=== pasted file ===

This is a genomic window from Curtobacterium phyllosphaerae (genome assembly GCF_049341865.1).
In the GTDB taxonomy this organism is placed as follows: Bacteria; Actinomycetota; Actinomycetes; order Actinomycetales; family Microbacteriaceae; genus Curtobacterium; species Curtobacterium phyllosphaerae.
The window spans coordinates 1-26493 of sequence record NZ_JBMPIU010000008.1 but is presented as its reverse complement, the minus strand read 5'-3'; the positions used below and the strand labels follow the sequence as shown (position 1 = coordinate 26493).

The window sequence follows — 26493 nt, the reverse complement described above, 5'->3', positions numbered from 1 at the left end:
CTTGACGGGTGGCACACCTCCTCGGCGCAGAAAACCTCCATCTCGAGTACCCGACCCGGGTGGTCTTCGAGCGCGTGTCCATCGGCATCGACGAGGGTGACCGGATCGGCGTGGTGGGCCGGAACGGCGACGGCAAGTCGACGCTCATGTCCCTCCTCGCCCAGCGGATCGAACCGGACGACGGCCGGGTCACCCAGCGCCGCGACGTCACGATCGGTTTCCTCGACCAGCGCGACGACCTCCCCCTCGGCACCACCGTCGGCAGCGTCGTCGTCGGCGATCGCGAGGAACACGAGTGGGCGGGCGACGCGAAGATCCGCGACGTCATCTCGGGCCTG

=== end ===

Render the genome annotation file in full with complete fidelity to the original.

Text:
This is a genomic window from Curtobacterium phyllosphaerae (genome assembly GCF_049341865.1).
In the GTDB taxonomy this organism is placed as follows: Bacteria; Actinomycetota; Actinomycetes; order Actinomycetales; family Microbacteriaceae; genus Curtobacterium; species Curtobacterium phyllosphaerae.
The window spans coordinates 1-26493 of sequence record NZ_JBMPIU010000008.1 but is presented as its reverse complement, the minus strand read 5'-3'; the positions used below and the strand labels follow the sequence as shown (position 1 = coordinate 26493).

The window sequence follows — 26493 nt, the reverse complement described above, 5'->3', positions numbered from 1 at the left end:
CTTGACGGGTGGCACACCTCCTCGGCGCAGAAAACCTCCATCTCGAGTACCCGACCCGGGTGGTCTTCGAGCGCGTGTCCATCGGCATCGACGAGGGTGACCGGATCGGCGTGGTGGGCCGGAACGGCGACGGCAAGTCGACGCTCATGTCCCTCCTCGCCCAGCGGATCGAACCGGACGACGGCCGGGTCACCCAGCGCCGCGACGTCACGATCGGTTTCCTCGACCAGCGCGACGACCTCCCCCTCGGCACCACCGTCGGCAGCGTCGTCGTCGGCGATCGCGAGGAACACGAGTGGGCGGGCGACGCGAAGATCCGCGACGTCATCTCGGGCCTG